Rats! Another perplexing space mystery solved by science. New analysis of the famous “cold spot” in the cosmic microwave background reveals, and confirms, actually, that the spot is just an artifact of the statistical methods used to find it. That means there is no supervoid lurking in the CMB, and no parallel universe lying just beyond the edge of our own. What fun is that?

Back in 2004, astronomers studying data from the Wilkinson Microwave Anisotropy Probe (WMAP) found a region of the cosmic microwave background in the southern hemisphere in the direction of the constellation of Eridanus that was significantly colder than the rest by about 70 microkelvin. The probability of finding something like that was extremely low. If the Universe really is homogeneous and isotropic, then all points in space ought to experience the same physical development, and appear the same. This just wasn’t supposed to be there.

Some astronomers suggested the spot could be a supervoid, a remnant of an early phase transition in the universe. Others theorized it was a window into a parallel universe.

Well, it turns out, it wasn’t there.

Ray Zhang and Dragan Huterer at the University of Michigan in Ann Arbor say that the cold spot is simply an artifact of the statistical method–called Spherical Mexican Hat Wavelets–used to analyze the WMAP data. Use a different method of analysis and the cold spot disappears (or at least is no colder than expected).

“We trace this apparent discrepancy to the fact that WMAP cold spot’s temperature profile just happens to favor the particular profile given by the wavelet,” the duo says in their paper. “We find no compelling evidence for the anomalously cold spot in WMAP at scales between 2 and 8 degrees.”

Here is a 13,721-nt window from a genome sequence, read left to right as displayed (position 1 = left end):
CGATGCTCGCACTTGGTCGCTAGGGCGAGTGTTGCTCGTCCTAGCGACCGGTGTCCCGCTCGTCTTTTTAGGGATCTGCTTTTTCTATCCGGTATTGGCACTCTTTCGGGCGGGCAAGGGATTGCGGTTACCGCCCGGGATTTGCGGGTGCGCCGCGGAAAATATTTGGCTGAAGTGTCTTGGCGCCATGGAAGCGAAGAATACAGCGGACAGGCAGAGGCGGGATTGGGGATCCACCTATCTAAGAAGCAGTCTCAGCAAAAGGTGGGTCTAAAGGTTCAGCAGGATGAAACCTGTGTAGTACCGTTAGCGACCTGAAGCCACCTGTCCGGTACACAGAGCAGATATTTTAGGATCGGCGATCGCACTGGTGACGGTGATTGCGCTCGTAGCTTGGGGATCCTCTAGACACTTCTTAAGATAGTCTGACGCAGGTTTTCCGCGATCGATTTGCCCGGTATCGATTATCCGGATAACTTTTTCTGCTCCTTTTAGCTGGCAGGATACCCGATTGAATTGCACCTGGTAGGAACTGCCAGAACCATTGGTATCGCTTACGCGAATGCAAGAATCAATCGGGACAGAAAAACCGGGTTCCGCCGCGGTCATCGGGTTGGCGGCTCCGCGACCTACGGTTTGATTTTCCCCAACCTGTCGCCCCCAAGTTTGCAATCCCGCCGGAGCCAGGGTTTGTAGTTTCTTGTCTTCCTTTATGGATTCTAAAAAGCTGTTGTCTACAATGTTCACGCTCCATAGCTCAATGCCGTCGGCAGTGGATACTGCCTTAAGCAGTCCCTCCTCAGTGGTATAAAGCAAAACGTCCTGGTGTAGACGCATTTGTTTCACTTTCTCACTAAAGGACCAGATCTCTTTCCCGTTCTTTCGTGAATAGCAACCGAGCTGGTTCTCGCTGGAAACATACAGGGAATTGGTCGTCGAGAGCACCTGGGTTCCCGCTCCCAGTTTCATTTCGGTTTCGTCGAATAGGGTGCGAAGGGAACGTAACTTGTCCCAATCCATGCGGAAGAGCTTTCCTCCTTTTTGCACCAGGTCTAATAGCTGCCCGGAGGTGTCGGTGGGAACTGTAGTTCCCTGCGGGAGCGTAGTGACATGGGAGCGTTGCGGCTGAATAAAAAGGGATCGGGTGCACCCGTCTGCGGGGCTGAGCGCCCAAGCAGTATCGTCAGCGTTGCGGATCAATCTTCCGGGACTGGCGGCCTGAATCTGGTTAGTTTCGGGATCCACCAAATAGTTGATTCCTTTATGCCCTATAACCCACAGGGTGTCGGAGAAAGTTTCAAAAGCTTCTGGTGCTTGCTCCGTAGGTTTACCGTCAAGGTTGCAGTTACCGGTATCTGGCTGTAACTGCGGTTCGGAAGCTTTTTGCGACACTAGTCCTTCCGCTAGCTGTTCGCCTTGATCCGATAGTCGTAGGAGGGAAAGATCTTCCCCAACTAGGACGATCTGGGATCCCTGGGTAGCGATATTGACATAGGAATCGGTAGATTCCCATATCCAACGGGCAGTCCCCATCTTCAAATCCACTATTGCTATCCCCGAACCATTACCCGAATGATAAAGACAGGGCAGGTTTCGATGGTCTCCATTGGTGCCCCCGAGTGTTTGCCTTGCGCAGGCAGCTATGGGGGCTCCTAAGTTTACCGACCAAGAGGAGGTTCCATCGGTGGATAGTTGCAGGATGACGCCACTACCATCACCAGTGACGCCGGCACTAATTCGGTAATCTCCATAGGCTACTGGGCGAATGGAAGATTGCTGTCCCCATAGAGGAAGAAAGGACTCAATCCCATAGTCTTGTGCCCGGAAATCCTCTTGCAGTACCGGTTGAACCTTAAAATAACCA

This confirms another paper from 2008 also by Huterer along with colleague Kendrick Smith from the University of Cambridge who showed that the huge void could be considered as a statistical fluke because it had stars both in front of and behind it.

And in fact, one of the earlier papers suggesting the cold spot by Lawrence Rudnick from the University of Minnesota does indeed say that statistical uncertainties have not been accounted for.

Oh well. Now, on to the next cosmological mysteries like dark matter and dark energy!

Huterer and Smith’s paper (2008)

Original paper “finding” the cold spot

Sources: Technology Review Blog, Science

Comments on this entry are closed.

So it begs the question: are there any other spots that were also in error. I find it hard to believe on a data set that large, there was only one location where the statistical package made a goof.

Wait, wasn’t this spot confirmed by radio telescopes too?

Cool!!!

I was impressed by the supervoid theory, but I never bought this “window to pararell universe”!

Anyway, science is what it is! And now we have to deal with reality, without magical gates to pararell universes!!!

Oh, I almost forget!

NOw we need to wait for some Plancks results and check out this area!

And I forgot to add: